If there’s no verb in your task, then you’ve not made it actionable. Verbs change the structure of the task: “GTD article” becomes “write GTD article”. Looking at it, you immediately know what needs to be done.
Even though “write GTD article” is still a little bare-bones, at least you know that you’re not supposed to edit, read, publish, or save it! The only decision you need to make now is how to get it done.
Action or project?
Verbs are also super helpful when you’re trying to figure out if something should be a next action, or if it actually needs to be a project. Thinking of a verb causes you to ask “what action do I need to take to do this?”. If the answer is another task, then you’ve just found yourself a project. (Remember, a project in GTD is defined as a task that takes two or more steps to complete).
An example: Perhaps you don’t know all that much about GTD, but you’ve been tasked with writing the article anyway. Asking “what action do I need to take to write a GTD article?” will return the answer “research GTD”. You might also need to add “write GTD draft” and “edit GTD article” to that list.
Does it have a due date?
If a next action or task has a distinct due date, you should always add it to a calendar. However, for visibility, its much easier to also include that due date in the name of the task. e.g. “Write article about GTD mistakes by Friday”. Even if the task is sitting in your calendar already, the ‘by Friday’ tacked on the end helps you see at a glance which items in your Next Actions list should be tackled at a specific time.
Is there anything I need to know?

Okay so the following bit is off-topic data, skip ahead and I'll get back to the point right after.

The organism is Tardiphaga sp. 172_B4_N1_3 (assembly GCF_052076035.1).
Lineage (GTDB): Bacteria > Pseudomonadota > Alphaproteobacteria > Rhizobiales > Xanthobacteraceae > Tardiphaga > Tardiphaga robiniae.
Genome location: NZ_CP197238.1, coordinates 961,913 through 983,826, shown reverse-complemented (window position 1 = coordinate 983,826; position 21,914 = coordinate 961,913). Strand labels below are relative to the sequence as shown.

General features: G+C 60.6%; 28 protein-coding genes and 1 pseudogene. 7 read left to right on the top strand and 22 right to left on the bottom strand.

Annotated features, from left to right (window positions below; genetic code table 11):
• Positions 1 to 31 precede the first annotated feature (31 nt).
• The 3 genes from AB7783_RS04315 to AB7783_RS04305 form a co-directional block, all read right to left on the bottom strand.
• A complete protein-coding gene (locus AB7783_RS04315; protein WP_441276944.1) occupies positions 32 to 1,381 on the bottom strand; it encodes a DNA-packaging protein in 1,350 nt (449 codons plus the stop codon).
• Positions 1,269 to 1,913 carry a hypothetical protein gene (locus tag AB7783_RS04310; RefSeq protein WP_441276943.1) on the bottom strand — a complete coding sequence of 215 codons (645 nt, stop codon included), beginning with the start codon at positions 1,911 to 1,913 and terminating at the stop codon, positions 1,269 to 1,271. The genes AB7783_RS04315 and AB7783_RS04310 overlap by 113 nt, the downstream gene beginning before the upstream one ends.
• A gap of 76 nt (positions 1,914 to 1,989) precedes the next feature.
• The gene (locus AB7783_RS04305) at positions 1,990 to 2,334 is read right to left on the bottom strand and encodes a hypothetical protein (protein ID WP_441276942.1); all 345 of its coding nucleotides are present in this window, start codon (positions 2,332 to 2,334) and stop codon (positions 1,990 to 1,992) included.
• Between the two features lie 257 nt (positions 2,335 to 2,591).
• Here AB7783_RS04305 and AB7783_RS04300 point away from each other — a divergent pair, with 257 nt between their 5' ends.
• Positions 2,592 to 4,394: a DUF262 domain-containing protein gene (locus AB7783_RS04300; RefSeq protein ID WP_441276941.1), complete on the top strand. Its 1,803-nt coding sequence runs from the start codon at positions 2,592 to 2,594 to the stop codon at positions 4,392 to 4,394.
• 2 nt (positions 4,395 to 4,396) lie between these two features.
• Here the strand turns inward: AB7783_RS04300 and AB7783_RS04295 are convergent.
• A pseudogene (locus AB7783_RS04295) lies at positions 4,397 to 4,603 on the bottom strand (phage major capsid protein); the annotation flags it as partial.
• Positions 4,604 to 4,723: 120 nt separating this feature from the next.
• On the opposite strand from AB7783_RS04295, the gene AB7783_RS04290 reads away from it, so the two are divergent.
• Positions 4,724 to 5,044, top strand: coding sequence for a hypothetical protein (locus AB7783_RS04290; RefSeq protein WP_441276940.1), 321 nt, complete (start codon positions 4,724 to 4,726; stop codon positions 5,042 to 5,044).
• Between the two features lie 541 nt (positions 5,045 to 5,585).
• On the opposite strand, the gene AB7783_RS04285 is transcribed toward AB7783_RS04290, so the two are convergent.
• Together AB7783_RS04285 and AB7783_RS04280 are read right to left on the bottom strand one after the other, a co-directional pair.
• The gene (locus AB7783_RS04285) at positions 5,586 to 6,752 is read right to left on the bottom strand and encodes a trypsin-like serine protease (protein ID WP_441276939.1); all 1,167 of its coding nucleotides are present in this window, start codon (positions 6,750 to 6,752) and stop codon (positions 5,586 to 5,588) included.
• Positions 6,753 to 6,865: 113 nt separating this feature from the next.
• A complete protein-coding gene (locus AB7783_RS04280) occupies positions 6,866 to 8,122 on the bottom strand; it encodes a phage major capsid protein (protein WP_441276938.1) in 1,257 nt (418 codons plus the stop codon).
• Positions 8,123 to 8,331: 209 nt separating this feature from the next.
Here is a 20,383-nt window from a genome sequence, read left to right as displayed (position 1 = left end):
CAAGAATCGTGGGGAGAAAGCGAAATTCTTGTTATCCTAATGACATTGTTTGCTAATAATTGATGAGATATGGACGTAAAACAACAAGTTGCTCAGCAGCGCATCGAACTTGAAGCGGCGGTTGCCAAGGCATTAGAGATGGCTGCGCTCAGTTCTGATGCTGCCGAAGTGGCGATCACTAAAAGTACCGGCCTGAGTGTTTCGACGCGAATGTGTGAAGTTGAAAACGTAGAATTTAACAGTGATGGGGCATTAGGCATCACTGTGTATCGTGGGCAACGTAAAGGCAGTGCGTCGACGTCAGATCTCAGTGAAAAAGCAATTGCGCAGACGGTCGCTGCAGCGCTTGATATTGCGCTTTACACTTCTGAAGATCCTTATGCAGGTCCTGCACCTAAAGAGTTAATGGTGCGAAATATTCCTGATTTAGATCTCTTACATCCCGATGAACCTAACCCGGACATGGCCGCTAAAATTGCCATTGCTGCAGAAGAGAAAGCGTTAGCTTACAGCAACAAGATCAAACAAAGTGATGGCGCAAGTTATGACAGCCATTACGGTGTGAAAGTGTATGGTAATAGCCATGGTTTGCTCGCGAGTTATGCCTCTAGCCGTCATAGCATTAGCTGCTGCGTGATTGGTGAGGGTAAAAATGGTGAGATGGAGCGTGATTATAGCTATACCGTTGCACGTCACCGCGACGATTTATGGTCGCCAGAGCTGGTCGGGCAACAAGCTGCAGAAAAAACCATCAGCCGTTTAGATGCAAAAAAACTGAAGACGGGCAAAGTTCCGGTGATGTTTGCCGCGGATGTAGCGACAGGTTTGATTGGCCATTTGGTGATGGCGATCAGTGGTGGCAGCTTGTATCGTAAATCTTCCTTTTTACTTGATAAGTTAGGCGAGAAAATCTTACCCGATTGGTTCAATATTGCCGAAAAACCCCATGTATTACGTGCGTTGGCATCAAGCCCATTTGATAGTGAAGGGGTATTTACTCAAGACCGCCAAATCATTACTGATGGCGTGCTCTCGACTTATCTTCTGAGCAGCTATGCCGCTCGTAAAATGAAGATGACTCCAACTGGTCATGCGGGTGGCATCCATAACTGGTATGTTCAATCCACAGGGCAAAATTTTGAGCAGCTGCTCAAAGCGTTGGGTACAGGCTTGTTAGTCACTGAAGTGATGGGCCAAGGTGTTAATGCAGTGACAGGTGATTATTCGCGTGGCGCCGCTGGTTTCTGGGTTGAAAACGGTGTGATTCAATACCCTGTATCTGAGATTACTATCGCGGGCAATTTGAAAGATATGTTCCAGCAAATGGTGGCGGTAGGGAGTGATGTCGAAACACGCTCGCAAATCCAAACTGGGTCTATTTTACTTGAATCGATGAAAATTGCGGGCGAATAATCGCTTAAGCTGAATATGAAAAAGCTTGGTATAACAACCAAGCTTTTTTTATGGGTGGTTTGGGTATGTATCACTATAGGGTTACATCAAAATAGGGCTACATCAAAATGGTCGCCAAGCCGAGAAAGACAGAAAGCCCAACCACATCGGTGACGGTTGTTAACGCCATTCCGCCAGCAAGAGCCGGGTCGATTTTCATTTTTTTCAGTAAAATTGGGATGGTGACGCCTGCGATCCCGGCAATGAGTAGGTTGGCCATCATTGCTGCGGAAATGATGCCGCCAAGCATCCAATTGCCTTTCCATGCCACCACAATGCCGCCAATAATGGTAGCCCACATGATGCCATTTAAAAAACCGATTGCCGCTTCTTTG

The example at the top of this article, “Write 1000 word article about GTD mistakes by Friday”, includes a qualifying detail — “1000 words”.
Including this information helps you to quickly determine exactly what goal you need to reach in order for the task to be ‘done’. Adding task details to your next action helps you define what the outcome should be, as well as helps set limits on your efforts. If the article only needed to be around 1000 words, but you ended up writing 3000, then you’ve spent energy overreaching the scope of the task, when you could have used that time and energy to tackle the next thing down the list.
Practice! Practice! Practice!
Like anything, writing good Next Actions comes with practice. Remember to always ask yourself the questions used for processing:
- Is it actionable?
- Does it only take a single step to complete?
- Will it take more than 2 minutes?
- Should I do it, or can I give it to someone else?
- Does it need to be done on a specific date or time?
You can then ask yourself a few more questions to make sure you’ve written your next action well. You may notice that some of these are a simple re-wording of the first set of questions, but they can help to change your mindset when writing your next actions:
- Does it have a verb?
- Do I need to take any other action to complete this action?
- If it’s got a due date, have I added it in the next action?
- Are there any other details I could add that help me define the task?
Make it a habit to ask these questions every time you add something to your list and you’ll be well on the way to getting things done with ease!
Got a little spare time this weekend? Why don’t you take a little time to review your to-do list or action list and add in any verbs, details, or deadlines to help you make your tasks actionable!
Siobhan and the Zenkit Team
GTD® and Getting Things Done® are registered trademarks of The David Allen Company, and this article is not endorsed by or affiliated with them in any way.